‘Cristiano and Leo: The Race to Become the Greatest Football Player of All Time’ by Jimmy Burns (2018)

Unsurprisingly, there have been plenty of biographies and books written about both Cristiano Ronaldo and Leo Messi, the two greatest footballers of the modern era.  I’ve never been tempted to read any of them.  Both players are so familiar, their back stories widely reported, their playing highlights both vividly memorable and re-watchable.

I picked up Cristiano and Leo purely because it was written by Jimmy Burns.  Hand of God by Burns was the first football book I became obsessed about.  Having generally only read player autobiographies till then, I was blown away by the warts-and-all depiction of Maradona’s flawed genius.   The only book that rivaled it for me was Burns other book Barca, which I devoured when it was published in 1999.

A dual-biography, Cristiano and Leo details the background and career of the two best football players in the world.  Their childhood is explored as Burns builds a picture of the key influences on their lives and the experiences and family dynamics that helped shape both men.   There are no surprises and both men come across broadly similarly to their public persona – Cristiano as vain, selfish, but determined to work harder and better than anybody else, Mess as less interested in publicity but unafraid to exercise his own considerable power.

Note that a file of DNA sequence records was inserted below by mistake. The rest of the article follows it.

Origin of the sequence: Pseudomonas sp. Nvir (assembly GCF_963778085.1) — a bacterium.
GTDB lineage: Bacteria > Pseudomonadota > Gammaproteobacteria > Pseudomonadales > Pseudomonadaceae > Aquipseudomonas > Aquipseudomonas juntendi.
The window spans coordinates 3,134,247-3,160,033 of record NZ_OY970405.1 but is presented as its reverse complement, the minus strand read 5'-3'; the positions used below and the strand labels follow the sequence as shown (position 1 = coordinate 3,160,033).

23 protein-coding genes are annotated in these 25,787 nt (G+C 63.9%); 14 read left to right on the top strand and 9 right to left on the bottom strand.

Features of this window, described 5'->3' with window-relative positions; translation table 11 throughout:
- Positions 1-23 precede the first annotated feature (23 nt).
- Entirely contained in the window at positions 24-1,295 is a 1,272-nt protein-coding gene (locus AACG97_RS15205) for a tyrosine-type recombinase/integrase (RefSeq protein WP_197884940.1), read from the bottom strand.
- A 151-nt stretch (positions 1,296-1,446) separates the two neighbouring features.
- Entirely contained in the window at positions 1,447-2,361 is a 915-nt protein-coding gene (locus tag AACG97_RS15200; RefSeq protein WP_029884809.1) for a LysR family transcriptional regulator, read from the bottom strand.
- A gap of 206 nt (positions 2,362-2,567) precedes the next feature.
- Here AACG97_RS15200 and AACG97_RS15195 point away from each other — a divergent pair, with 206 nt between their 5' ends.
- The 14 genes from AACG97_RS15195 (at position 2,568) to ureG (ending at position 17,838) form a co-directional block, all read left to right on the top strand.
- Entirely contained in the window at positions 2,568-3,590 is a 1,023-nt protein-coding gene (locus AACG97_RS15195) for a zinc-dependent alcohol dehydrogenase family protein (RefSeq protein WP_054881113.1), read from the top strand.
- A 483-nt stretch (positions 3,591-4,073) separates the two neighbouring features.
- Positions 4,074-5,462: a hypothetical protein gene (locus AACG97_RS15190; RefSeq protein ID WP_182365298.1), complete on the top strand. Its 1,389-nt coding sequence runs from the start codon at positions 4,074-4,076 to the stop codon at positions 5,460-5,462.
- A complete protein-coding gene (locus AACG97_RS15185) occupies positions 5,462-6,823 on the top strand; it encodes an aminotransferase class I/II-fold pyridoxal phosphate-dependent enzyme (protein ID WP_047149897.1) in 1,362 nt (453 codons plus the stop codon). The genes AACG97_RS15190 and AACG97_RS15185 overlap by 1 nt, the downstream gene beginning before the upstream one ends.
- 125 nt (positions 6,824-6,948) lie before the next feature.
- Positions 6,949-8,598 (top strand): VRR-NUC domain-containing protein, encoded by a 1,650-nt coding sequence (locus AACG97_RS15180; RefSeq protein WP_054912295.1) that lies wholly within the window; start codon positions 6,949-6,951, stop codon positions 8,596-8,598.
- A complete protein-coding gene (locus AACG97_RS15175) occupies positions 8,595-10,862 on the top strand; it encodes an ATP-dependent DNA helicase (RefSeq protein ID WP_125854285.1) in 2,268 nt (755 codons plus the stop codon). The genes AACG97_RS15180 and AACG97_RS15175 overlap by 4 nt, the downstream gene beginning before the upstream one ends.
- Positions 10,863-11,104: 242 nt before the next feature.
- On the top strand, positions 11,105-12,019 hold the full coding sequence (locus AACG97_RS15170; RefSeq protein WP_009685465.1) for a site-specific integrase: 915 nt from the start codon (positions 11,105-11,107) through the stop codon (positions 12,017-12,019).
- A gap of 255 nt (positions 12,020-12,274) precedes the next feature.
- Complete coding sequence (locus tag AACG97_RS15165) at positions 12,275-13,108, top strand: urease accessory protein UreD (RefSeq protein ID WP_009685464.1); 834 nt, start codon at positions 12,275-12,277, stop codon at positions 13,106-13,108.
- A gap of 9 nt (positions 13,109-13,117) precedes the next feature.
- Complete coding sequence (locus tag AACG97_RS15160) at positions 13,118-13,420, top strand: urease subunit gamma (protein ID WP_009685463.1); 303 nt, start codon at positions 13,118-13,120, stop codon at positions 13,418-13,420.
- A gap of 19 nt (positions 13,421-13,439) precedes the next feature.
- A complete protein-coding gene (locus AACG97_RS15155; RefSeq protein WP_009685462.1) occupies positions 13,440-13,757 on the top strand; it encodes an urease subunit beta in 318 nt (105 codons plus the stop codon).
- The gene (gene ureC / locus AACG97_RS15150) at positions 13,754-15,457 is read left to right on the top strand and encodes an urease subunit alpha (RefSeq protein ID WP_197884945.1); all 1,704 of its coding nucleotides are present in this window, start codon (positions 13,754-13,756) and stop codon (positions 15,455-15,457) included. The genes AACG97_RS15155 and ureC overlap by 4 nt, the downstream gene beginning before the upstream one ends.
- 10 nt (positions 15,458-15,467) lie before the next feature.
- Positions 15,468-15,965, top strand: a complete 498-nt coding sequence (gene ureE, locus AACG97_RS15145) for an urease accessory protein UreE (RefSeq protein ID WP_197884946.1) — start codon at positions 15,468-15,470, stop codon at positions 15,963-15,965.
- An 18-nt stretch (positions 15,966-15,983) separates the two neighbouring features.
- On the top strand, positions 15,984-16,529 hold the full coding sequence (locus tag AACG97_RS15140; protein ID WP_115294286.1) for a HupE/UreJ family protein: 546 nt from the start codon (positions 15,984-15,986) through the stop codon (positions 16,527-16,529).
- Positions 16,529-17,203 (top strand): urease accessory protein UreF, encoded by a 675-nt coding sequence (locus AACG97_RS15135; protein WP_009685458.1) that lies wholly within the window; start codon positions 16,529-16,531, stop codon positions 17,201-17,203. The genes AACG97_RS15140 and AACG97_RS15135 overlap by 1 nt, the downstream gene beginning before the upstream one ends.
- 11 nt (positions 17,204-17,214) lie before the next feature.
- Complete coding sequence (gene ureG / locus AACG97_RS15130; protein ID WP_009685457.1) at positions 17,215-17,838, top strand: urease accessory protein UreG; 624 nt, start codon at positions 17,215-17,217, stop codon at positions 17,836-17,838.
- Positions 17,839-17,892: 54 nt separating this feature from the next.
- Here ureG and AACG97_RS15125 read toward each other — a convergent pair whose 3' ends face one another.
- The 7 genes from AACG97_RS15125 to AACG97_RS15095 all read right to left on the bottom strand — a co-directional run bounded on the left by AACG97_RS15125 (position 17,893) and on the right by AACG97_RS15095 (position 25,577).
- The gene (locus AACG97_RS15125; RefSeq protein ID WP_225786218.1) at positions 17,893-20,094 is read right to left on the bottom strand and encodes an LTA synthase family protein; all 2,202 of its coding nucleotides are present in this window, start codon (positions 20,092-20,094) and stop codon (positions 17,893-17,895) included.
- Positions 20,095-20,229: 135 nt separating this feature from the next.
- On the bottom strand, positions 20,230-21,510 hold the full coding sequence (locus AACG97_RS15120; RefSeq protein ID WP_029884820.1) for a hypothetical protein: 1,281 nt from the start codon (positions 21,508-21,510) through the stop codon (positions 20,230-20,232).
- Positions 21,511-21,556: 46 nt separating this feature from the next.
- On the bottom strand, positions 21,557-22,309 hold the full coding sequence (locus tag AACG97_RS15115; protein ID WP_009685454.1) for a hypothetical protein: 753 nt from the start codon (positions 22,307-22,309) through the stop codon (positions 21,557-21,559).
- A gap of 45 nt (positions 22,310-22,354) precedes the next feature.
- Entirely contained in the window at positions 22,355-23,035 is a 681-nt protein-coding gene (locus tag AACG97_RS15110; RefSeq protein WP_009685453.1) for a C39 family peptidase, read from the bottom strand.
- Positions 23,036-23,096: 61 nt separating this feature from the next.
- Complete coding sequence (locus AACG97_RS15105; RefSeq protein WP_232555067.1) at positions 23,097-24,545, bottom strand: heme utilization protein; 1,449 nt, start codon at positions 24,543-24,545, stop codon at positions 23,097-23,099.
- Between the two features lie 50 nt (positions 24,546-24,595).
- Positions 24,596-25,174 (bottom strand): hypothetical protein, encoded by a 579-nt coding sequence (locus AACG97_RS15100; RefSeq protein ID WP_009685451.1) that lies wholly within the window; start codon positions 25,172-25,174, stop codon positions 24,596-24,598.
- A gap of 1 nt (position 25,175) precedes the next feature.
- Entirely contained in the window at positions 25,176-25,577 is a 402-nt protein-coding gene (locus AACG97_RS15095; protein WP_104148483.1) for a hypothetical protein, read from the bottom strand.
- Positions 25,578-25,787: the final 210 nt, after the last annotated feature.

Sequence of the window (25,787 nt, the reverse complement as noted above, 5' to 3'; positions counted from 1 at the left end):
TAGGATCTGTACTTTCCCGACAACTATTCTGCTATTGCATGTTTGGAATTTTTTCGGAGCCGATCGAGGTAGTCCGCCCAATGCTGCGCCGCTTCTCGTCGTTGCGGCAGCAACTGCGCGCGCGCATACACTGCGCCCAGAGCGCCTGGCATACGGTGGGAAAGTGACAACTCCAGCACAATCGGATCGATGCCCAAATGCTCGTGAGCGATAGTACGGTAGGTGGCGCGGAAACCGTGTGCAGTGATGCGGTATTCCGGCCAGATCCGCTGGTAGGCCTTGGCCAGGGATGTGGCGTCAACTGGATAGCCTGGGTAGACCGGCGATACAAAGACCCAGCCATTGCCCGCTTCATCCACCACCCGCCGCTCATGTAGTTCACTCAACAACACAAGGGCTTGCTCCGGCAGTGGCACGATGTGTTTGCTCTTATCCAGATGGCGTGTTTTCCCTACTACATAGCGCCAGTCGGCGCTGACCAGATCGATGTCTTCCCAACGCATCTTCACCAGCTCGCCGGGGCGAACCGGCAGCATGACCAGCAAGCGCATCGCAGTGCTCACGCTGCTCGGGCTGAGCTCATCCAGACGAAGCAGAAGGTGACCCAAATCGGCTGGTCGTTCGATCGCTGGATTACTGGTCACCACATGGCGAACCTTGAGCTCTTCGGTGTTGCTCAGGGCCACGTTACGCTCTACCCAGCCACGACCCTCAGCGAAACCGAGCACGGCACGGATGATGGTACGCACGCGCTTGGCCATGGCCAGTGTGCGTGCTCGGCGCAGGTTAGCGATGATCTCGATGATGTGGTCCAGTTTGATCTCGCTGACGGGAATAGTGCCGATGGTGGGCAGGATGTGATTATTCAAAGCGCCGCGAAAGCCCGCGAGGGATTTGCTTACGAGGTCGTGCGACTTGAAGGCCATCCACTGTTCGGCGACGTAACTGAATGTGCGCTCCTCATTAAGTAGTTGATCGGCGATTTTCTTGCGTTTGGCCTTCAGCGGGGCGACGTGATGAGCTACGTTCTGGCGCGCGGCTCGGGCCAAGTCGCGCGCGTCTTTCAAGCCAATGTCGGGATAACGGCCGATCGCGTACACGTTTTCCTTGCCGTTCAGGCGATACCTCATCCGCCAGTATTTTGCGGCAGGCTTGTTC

The strength of the book is Burns’ own reporting. Burns interviews a vast number of people getting fascinating insight from big names like Florentino Perez, but also from people who knew both men during their childhood.  Burns own analysis is interesting and adds some colour to what is generally a fairly conventional biography (albeit a dual one).

The book suffers from being a bit too detailed about games, seasons and goals which many readers will be intimately familiar with.  It’s a peril of any biography of a player who is still active and even more so when it’s covering the two most watched players in the world.

Ultimately, I enjoyed the book and Burns’ insights, interviews and analysis.  I suspect the book will age well and is one I’ll enjoy even more many years from now when I want to reflect on how privileged I am to have been able to see both Cristiano Ronaldo and Messi play live in person and 100’s of times on TV.

Crstiano and leo

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